In case you were wondering what it looked like firsthand to jump from more than 24 miles in the air and break the speed of sound, just like Austrian skydiver Felix Baumgartner did on Sunday, the first head cam video from the space jump has made its rounds on the Internet.

Baumgartner, 43, became the first skydiver to break the sound barrier, as well as breaking the record for the highest-ever manned balloon ascent and the highest free fall ever. The event was livestreamed on the Red Bull Stratos mission website, and viewed by some eight million people.

"Let me tell you -- when I was standing there on top of the world, you become so humble. You don't think about breaking records anymore, you don't think about gaining scientific data -- the only thing that you want is to come back alive," Baumgartner said during a media conference.

By Monday, another POV video from the camera in the helmet of his 28-pound high-tech suit built by Worcester-based David Clark Co. was released on the Internet. The footage below shows his leap from the balloon 128,100 feet, or 24 miles, above New Mexico, and his free fall descent as a person from Mission Control narrates his speed.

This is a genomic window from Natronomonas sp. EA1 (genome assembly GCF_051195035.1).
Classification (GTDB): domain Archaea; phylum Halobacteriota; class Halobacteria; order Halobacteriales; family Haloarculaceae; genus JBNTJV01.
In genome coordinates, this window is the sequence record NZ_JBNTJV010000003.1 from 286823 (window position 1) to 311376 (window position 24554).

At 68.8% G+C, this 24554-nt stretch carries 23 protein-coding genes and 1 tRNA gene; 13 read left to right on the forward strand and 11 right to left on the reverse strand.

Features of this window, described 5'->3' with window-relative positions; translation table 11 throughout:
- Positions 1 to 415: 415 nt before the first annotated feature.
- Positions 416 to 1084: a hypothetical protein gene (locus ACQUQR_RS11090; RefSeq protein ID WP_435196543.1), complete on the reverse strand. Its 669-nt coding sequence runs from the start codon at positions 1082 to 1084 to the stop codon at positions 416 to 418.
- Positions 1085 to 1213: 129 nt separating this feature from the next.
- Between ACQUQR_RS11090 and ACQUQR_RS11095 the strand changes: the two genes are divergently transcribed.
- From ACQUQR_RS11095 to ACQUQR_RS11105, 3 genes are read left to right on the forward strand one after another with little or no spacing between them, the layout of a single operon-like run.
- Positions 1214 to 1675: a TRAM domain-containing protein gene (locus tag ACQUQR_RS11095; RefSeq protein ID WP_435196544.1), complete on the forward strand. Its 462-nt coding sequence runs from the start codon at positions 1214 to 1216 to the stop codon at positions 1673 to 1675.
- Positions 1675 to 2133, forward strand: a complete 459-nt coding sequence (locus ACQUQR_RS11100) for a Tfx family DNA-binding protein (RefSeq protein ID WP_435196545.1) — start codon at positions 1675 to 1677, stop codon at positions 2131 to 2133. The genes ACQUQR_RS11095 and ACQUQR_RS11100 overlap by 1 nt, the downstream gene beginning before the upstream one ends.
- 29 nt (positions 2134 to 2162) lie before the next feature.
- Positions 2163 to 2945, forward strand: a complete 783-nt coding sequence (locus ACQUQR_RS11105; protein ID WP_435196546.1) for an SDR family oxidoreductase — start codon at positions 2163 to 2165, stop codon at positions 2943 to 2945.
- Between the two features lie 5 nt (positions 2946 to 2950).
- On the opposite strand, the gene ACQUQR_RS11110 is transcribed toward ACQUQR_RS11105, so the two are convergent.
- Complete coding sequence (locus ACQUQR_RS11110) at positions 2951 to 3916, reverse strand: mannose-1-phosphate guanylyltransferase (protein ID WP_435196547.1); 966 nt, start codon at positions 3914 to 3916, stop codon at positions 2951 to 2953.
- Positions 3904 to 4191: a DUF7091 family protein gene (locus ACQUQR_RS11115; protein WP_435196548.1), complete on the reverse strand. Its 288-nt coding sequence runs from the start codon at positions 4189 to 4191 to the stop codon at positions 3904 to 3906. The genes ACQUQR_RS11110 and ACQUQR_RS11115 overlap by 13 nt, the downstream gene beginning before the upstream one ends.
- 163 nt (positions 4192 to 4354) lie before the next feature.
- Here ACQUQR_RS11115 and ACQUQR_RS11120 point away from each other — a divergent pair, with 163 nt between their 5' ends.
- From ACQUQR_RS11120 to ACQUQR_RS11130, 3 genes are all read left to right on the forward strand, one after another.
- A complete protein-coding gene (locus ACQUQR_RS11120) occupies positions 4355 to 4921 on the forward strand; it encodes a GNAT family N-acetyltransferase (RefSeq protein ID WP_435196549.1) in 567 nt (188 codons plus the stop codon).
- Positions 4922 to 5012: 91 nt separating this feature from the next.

Then, viewers get to experience the spinning sensation Baumgartner underwent in his descent, which he called “brutal.”

“In that situation, when you spin around, it's like hell and you don't know if you can get out of that spin or not,” he said. ''The exit was perfect but then I started spinning slowly. I thought I’d just spin a few times and that would be that, but then I started to speed up.”

According to Baumgartner, the footage shows an error he made during the jump when he began to tumble over after failing to get into a delta position.

“It felt like a flat spin,” he said. “I had a lot of pressure in my head, but I felt I could regain control so we could go after the sound barrier."

“It was really brutal at times. I thought for a few seconds that I’d lose consciousness.”

Baumgartner, however, made the jump happen successfully and managed to control the spin for a steady descent to Earth, as he broke the sound barrier.

"There was a time I really thought I was in trouble. I had to decide to fight all the way down and I finally got stable. That spin became so violent it was hard to know how to get out of it. I was able to get it under control and break the speed of sound. I could feel myself break the speed of sound. I could feel the air building up and then I hit it."